Education: Diamond carat

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Diamonds carat weight

Carat is a measure of a diamond's weight, not size

Diamonds are sold by the carat (shown as ct.), which is actually a unit of weight, though most think of a carat in terms of size.
One carat is equal to exactly 0.2 grams. Carat weight is unrelated to the similar sounding karat, which refers to gold's purity. 

Two diamonds of equal carat weight can have significantly different costs because of the other factors: cut, color and clarity.
As a diamond increases in size and carat weight, the price will increase at an increasing rate because larger diamonds are more rare and thus more valuable.

The video is presented by Gemological Institute of America and we don’t take any credit or responsibility of it.

Diamond carat and weights

What about the size?

To better understand diamond’s size, we recommend to consider carat weight with two other characteristics:
1.) the distance across the top of the diamond measured in millimeters, and
2.) the diamond's cut grade.

It is important to measure the distance across the top of the diamond as this is how we view a stone when set into a ring. A diamond's cut grade should also be considered because, as we noted in the cut grade section, when a diamond is cut with the proper proportions, the maximum amount of light (or sparkle) is returned out of the top of the diamond. Thus, when a diamond is well cut, the light reflected out of the top makes it appear larger. In addition, much of the weight of a poorly cut diamond, for example, may be "hidden" in the base of the diamond, making the diamond appear smaller than its carat weight would imply.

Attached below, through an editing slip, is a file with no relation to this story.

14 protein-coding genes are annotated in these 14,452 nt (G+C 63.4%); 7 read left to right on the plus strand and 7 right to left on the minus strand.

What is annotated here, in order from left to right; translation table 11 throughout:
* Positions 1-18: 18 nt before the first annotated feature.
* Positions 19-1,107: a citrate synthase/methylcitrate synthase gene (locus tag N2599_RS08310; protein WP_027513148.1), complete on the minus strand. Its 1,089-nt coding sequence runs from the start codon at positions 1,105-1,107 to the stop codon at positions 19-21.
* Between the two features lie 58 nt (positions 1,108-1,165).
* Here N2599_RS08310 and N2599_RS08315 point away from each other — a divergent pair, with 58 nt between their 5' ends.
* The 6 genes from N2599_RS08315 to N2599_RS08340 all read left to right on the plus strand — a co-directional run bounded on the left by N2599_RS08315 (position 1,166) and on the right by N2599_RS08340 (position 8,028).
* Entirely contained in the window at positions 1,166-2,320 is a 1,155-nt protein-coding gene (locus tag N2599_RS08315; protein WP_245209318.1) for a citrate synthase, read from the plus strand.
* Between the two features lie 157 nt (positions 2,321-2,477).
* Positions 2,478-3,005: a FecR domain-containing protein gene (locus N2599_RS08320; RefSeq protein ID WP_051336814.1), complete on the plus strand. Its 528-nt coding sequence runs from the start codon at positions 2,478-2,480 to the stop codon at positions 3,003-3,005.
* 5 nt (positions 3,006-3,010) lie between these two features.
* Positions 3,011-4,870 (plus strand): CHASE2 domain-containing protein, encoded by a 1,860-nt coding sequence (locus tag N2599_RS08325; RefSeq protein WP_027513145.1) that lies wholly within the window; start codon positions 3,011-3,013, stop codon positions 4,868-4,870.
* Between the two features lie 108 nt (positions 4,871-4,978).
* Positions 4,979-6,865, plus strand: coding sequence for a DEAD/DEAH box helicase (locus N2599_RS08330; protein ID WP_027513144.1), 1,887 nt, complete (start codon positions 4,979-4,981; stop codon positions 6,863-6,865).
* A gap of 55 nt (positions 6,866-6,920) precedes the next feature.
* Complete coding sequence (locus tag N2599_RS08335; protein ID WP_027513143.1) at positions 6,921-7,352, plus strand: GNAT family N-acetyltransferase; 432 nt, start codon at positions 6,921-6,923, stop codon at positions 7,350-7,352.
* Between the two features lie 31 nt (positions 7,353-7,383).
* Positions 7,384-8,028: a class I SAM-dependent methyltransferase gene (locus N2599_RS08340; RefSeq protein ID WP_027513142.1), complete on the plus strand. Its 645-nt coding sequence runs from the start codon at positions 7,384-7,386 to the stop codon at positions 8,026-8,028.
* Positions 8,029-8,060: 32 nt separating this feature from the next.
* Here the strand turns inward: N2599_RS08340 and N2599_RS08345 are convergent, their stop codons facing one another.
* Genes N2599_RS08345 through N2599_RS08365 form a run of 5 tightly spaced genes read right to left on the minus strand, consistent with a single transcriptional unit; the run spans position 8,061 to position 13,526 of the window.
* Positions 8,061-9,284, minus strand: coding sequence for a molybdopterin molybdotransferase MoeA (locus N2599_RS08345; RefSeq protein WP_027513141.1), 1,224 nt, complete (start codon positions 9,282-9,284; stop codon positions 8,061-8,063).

Once you've selected your cut, colour, and clarity grade, it's easy to determine the carat weight of a diamond that will fit within your budget.

Carat weight & size

Diamond carat size
 
The image above is for reference only. The image demonstrates how the diamond’s size increases when the carat weight is increased.

Buying tips & what to consider

When choosing the carat weight of the diamond, consider these:
1.) The size of the finger. The smaller the finger, the larger the diamond will appear.
2.) The size of your setting. Not all settings will fit all diamond carats or shapes. If you have already selected a setting, start by checking the diamond specifications of your ring.
3.) Your budget. If a large carat weight is important to you, yet you're working within a strict budget, consider a diamond with a good cut, SI1-SI2 clarity, and an I or J colour grade.

Notice: Diamond prices jump at the full- and half-carat weights. Diamonds just below these weights cost significantly less, and, because carat weight is distributed across the entirety of the diamond, small size differences are almost impossible to detect.